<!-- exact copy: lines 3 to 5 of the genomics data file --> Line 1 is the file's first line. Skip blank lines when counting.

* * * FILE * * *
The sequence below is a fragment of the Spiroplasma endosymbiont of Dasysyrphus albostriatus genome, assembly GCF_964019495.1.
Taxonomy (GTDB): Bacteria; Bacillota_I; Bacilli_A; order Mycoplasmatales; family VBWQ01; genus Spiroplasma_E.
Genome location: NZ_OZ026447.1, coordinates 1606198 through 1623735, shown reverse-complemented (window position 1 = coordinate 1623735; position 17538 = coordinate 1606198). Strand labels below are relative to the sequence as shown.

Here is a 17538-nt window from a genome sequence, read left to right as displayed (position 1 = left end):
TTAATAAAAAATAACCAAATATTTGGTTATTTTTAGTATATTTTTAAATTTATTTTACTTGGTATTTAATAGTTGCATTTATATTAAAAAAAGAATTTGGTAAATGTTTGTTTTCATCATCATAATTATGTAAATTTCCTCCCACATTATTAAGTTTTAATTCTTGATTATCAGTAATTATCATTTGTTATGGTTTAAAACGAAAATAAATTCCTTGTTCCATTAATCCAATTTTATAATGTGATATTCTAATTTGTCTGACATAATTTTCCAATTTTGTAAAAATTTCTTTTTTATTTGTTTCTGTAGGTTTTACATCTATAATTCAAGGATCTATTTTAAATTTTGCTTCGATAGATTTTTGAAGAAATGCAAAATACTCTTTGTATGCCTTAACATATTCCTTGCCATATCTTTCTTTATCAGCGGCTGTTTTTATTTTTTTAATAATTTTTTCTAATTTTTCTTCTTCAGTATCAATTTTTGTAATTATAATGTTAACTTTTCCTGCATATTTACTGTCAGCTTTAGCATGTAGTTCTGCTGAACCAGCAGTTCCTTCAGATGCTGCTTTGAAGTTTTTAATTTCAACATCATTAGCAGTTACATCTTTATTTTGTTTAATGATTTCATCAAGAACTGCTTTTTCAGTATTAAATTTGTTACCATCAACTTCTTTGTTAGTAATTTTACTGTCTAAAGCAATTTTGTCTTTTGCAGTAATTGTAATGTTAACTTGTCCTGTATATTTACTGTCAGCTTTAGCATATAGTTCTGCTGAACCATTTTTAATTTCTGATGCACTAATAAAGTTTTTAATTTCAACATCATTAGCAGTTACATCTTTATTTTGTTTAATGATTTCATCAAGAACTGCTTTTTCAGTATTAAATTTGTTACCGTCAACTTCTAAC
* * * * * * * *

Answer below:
Genome location: NZ_OZ026447.1, coordinates 1606198 through 1623735, shown reverse-complemented (window position 1 = coordinate 1623735; position 17538 = coordinate 1606198). Strand labels below are relative to the sequence as shown.

Here is a 17538-nt window from a genome sequence, read left to right as displayed (position 1 = left end):
TTAATAAAAAATAACCAAATATTTGGTTATTTTTAGTATATTTTTAAATTTATTTTACTTGGTATTTAATAGTTGCATTTATATTAAAAAAAGAATTTGGTAAATGTTTGTTTTCATCATCATAATTATGTAAATTTCCTCCCACATTATTAAGTTTTAATTCTTGATTATCAGTAATTATCATTTGTTATGGTTTAAAACGAAAATAAATTCCTTGTTCCATTAATCCAATTTTATAATGTGATATTCTAATTTGTCTGACATAATTTTCCAATTTTGTAAAAATTTCTTTTTTATTTGTTTCTGTAGGTTTTACATCTATAATTCAAGGATCTATTTTAAATTTTGCTTCGATAGATTTTTGAAGAAATGCAAAATACTCTTTGTATGCCTTAACATATTCCTTGCCATATCTTTCTTTATCAGCGGCTGTTTTTATTTTTTTAATAATTTTTTCTAATTTTTCTTCTTCAGTATCAATTTTTGTAATTATAATGTTAACTTTTCCTGCATATTTACTGTCAGCTTTAGCATGTAGTTCTGCTGAACCAGCAGTTCCTTCAGATGCTGCTTTGAAGTTTTTAATTTCAACATCATTAGCAGTTACATCTTTATTTTGTTTAATGATTTCATCAAGAACTGCTTTTTCAGTATTAAATTTGTTACCATCAACTTCTTTGTTAGTAATTTTACTGTCTAAAGCAATTTTGTCTTTTGCAGTAATTGTAATGTTAACTTGTCCTGTATATTTACTGTCAGCTTTAGCATATAGTTCTGCTGAACCATTTTTAATTTCTGATGCACTAATAAAGTTTTTAATTTCAACATCATTAGCAGTTACATCTTTATTTTGTTTAATGATTTCATCAAGAACTGCTTTTTCAGTATTAAATTTGTTACCGTCAACTTCTAAC